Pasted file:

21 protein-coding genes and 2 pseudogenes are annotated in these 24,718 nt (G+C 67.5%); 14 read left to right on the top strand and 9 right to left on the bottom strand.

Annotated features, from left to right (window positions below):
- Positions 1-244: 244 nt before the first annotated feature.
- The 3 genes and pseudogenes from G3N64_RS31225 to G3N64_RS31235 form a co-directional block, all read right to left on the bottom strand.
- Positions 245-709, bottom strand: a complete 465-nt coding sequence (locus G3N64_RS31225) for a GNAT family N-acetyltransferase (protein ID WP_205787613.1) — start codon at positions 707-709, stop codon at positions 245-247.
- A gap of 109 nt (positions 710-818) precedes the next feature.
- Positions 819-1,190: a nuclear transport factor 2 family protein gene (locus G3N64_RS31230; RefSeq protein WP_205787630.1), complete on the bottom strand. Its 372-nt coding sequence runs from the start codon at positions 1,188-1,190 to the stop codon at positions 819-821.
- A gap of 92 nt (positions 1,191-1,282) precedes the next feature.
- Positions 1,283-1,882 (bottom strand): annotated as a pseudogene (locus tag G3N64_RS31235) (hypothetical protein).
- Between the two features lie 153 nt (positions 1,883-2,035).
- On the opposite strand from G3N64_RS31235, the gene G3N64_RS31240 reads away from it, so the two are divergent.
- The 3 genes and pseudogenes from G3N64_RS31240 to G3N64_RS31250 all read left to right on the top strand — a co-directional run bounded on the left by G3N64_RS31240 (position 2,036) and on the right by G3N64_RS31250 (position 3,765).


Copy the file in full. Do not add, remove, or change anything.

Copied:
21 protein-coding genes and 2 pseudogenes are annotated in these 24,718 nt (G+C 67.5%); 14 read left to right on the top strand and 9 right to left on the bottom strand.

Annotated features, from left to right (window positions below):
- Positions 1-244: 244 nt before the first annotated feature.
- The 3 genes and pseudogenes from G3N64_RS31225 to G3N64_RS31235 form a co-directional block, all read right to left on the bottom strand.
- Positions 245-709, bottom strand: a complete 465-nt coding sequence (locus G3N64_RS31225) for a GNAT family N-acetyltransferase (protein ID WP_205787613.1) — start codon at positions 707-709, stop codon at positions 245-247.
- A gap of 109 nt (positions 710-818) precedes the next feature.
- Positions 819-1,190: a nuclear transport factor 2 family protein gene (locus G3N64_RS31230; RefSeq protein WP_205787630.1), complete on the bottom strand. Its 372-nt coding sequence runs from the start codon at positions 1,188-1,190 to the stop codon at positions 819-821.
- A gap of 92 nt (positions 1,191-1,282) precedes the next feature.
- Positions 1,283-1,882 (bottom strand): annotated as a pseudogene (locus tag G3N64_RS31235) (hypothetical protein).
- Between the two features lie 153 nt (positions 1,883-2,035).
- On the opposite strand from G3N64_RS31235, the gene G3N64_RS31240 reads away from it, so the two are divergent.
- The 3 genes and pseudogenes from G3N64_RS31240 to G3N64_RS31250 all read left to right on the top strand — a co-directional run bounded on the left by G3N64_RS31240 (position 2,036) and on the right by G3N64_RS31250 (position 3,765).